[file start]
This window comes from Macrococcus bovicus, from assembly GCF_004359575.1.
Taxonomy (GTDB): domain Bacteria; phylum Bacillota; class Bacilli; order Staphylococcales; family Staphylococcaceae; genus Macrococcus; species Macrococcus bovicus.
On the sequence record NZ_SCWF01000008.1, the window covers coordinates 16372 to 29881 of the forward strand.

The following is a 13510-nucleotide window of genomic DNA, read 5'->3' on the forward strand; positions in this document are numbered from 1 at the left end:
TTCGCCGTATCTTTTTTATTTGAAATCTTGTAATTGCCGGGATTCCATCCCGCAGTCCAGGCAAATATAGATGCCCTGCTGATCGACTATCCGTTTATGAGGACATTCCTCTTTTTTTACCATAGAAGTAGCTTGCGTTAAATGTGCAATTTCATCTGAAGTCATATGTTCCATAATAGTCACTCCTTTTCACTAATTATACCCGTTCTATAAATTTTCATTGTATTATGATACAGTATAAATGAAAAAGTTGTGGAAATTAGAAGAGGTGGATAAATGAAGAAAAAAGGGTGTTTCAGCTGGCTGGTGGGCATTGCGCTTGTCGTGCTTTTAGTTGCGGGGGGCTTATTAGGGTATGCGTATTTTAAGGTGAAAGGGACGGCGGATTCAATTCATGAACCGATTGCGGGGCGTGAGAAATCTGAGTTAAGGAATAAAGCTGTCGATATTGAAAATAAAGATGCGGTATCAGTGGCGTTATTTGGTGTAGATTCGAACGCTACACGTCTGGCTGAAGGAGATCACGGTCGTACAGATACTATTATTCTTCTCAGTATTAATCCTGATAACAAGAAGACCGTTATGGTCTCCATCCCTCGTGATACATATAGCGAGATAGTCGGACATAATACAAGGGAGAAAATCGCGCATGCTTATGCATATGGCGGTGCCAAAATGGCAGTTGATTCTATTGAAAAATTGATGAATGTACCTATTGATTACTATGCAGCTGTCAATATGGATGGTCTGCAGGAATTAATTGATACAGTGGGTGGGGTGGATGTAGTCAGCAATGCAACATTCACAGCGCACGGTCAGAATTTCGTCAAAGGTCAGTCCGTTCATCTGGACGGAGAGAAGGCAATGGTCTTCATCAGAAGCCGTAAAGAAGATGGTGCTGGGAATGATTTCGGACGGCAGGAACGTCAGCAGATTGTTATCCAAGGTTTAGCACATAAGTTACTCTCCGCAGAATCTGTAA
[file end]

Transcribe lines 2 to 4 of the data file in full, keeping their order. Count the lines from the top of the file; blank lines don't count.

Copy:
Taxonomy (GTDB): domain Bacteria; phylum Bacillota; class Bacilli; order Staphylococcales; family Staphylococcaceae; genus Macrococcus; species Macrococcus bovicus.
On the sequence record NZ_SCWF01000008.1, the window covers coordinates 16372 to 29881 of the forward strand.

The following is a 13510-nucleotide window of genomic DNA, read 5'->3' on the forward strand; positions in this document are numbered from 1 at the left end: